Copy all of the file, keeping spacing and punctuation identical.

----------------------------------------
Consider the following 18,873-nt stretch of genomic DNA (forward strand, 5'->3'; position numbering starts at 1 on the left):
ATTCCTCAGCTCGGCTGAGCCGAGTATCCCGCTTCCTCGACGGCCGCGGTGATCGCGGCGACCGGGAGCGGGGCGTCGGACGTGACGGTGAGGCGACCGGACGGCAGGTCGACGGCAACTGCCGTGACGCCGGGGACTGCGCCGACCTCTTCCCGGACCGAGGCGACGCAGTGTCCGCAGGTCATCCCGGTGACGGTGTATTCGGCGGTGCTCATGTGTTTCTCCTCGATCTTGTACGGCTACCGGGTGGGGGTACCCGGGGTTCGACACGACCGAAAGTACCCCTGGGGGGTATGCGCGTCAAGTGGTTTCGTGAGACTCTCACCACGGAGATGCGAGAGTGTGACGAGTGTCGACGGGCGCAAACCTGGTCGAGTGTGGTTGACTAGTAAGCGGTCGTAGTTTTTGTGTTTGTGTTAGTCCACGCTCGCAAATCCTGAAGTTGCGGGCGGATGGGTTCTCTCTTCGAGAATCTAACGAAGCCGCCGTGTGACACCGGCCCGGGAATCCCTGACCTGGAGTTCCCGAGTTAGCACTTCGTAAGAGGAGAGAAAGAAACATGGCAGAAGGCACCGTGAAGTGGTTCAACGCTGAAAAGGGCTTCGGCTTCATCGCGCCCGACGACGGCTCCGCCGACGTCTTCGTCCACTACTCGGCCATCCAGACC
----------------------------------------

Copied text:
Consider the following 18,873-nt stretch of genomic DNA (forward strand, 5'->3'; position numbering starts at 1 on the left):
ATTCCTCAGCTCGGCTGAGCCGAGTATCCCGCTTCCTCGACGGCCGCGGTGATCGCGGCGACCGGGAGCGGGGCGTCGGACGTGACGGTGAGGCGACCGGACGGCAGGTCGACGGCAACTGCCGTGACGCCGGGGACTGCGCCGACCTCTTCCCGGACCGAGGCGACGCAGTGTCCGCAGGTCATCCCGGTGACGGTGTATTCGGCGGTGCTCATGTGTTTCTCCTCGATCTTGTACGGCTACCGGGTGGGGGTACCCGGGGTTCGACACGACCGAAAGTACCCCTGGGGGGTATGCGCGTCAAGTGGTTTCGTGAGACTCTCACCACGGAGATGCGAGAGTGTGACGAGTGTCGACGGGCGCAAACCTGGTCGAGTGTGGTTGACTAGTAAGCGGTCGTAGTTTTTGTGTTTGTGTTAGTCCACGCTCGCAAATCCTGAAGTTGCGGGCGGATGGGTTCTCTCTTCGAGAATCTAACGAAGCCGCCGTGTGACACCGGCCCGGGAATCCCTGACCTGGAGTTCCCGAGTTAGCACTTCGTAAGAGGAGAGAAAGAAACATGGCAGAAGGCACCGTGAAGTGGTTCAACGCTGAAAAGGGCTTCGGCTTCATCGCGCCCGACGACGGCTCCGCCGACGTCTTCGTCCACTACTCGGCCATCCAGACC